(Bloomberg) — The Abu Dhabi Investment Authority has reconfigured the way it invests in Japanese stocks, part of a wider shift by the world’s third-largest sovereign wealth fund to focus on areas with more growth potential.
The fund, known as ADIA, closed a small team that focused on Japanese equities and three portfolio managers left, according to people familiar with the matter who declined to be identified because the information is confidential.
It will continue to invest in Japanese equities but only through its external managers and as part of a passive portfolio, the people said. An ADIA spokesperson confirmed the fund had changed its approach to investing in Japanese equities but declined to comment further.
Sovereign wealth funds in the Gulf, where governments are struggling to absorb the impact of lower oil prices, have been making adjustments to generate higher yields. ADIA’s most recent report showed 20-year annualized returns were 5.4% in 2018, the lowest since it began reporting them in 2008. It has almost $580 billion in assets, according to the SWF Institute.
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In the case of a highly developed and efficient market like Japan, ADIA concluded that outperformance proved difficult to achieve in a sustainable way, the people said. Its Japan exposure remains the same and isn’t being reduced.
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The decision to close this portfolio fits into a broader strategy at the sovereign fund to reallocate resources to other areas with greater growth prospects, they said.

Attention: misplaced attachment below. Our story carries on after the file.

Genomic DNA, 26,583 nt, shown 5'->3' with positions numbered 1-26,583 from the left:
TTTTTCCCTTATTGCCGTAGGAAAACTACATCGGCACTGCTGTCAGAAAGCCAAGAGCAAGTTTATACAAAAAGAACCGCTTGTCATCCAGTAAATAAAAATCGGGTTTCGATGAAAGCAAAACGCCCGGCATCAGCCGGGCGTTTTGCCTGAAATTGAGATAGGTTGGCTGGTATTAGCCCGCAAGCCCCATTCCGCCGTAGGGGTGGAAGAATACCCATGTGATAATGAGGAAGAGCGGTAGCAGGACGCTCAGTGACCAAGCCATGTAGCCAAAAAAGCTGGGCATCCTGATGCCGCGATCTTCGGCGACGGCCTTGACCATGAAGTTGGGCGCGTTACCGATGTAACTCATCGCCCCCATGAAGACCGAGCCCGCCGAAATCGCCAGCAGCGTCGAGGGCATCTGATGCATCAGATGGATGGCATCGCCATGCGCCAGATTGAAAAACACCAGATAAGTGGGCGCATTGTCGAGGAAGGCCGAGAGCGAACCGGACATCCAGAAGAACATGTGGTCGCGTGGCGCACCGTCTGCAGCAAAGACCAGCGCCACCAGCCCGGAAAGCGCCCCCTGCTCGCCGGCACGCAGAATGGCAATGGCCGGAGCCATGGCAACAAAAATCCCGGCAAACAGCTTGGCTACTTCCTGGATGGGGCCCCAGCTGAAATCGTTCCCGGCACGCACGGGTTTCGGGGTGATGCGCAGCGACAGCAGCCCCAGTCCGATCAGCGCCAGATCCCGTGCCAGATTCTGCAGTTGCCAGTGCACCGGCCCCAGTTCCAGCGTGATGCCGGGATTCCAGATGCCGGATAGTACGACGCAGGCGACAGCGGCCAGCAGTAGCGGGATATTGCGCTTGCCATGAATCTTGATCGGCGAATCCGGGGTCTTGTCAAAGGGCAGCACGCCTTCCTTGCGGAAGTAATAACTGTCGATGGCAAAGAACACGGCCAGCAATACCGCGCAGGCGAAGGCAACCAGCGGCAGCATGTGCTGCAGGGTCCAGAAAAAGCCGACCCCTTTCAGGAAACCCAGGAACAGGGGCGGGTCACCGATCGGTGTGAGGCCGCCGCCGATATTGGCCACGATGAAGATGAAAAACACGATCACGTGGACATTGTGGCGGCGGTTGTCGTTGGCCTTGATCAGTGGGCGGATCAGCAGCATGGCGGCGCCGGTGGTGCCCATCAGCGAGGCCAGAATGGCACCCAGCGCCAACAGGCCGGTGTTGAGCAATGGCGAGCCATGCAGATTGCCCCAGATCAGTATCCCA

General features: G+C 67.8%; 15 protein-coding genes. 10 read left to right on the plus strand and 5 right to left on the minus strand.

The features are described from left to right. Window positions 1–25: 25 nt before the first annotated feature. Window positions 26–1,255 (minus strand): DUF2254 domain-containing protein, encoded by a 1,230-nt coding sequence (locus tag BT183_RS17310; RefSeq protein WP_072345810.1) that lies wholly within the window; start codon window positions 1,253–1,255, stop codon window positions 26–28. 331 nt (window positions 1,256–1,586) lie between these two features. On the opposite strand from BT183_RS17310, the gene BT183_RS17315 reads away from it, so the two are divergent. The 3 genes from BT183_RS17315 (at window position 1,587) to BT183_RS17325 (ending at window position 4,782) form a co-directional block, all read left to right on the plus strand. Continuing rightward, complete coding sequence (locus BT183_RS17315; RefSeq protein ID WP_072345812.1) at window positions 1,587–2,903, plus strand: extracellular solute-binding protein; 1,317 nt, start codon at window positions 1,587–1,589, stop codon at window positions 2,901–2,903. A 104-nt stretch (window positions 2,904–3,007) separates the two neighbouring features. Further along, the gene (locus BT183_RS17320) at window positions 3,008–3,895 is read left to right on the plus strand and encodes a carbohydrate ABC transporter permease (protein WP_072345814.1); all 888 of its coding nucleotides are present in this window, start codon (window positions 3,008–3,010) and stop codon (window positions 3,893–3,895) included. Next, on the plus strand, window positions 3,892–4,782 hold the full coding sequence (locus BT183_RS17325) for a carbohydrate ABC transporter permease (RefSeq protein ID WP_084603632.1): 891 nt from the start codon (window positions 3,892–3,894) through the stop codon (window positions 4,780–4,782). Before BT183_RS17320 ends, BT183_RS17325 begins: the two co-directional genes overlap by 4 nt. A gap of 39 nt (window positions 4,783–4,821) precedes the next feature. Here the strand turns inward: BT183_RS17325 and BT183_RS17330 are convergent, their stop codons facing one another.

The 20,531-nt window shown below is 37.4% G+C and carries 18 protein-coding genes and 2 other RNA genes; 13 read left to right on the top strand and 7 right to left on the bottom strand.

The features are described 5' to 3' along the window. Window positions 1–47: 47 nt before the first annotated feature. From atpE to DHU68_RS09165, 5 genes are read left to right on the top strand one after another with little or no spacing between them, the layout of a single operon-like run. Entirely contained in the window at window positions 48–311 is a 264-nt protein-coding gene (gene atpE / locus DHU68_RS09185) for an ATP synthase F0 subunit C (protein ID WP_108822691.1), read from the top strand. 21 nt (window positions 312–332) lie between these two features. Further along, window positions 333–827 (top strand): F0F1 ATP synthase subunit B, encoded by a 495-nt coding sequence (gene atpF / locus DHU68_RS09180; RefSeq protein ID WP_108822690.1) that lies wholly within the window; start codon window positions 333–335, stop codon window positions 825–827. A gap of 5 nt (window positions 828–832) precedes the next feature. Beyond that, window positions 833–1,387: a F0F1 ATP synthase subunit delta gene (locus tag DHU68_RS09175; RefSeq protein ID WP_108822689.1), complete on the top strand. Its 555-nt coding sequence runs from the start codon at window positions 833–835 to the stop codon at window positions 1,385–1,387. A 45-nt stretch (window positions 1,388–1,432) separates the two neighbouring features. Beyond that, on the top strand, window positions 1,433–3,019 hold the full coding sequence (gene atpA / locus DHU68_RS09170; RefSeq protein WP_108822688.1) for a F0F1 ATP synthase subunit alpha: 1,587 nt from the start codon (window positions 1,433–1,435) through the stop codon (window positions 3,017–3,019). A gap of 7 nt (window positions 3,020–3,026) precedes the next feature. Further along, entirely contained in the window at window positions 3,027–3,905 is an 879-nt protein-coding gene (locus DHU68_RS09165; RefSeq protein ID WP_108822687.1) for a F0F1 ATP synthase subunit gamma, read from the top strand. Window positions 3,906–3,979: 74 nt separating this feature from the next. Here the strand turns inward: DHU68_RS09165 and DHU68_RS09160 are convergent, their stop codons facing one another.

India has emerged as one such destination for ADIA and its counterpart in Saudi Arabia, with the two sovereign funds recently investing in the consumer businesses of of billionaire Mukesh Ambani, chairman of Reliance Industries Ltd.
ADIA last month also appointed Stephen Malinak as global head of quantitative research and development. He joins other recent hires such as Marcos Lopez de Prado and Anders Svennesen to become part of a team that is building out ADIA’s artificial intelligence and machine learning capabilities.
Malinak was chief data and analytics officer at TruValue Labs, a San-Francisco based firm helping investment companies boost their research capabilities by using artificial intelligence.
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Separately, two executives of ADIA’s real estate division left in recent months, according to the people. Pascal Duhamel, the head of European real estate investments, and Anthony Bertoldi, acting head of real estate in Asia, both departed for personal reasons, the people said.
Duhamel was hired in 2012 from Carrefour Property and was in charge of developing strategy and overseeing management of ADIA’s real estate portfolios in Europe.
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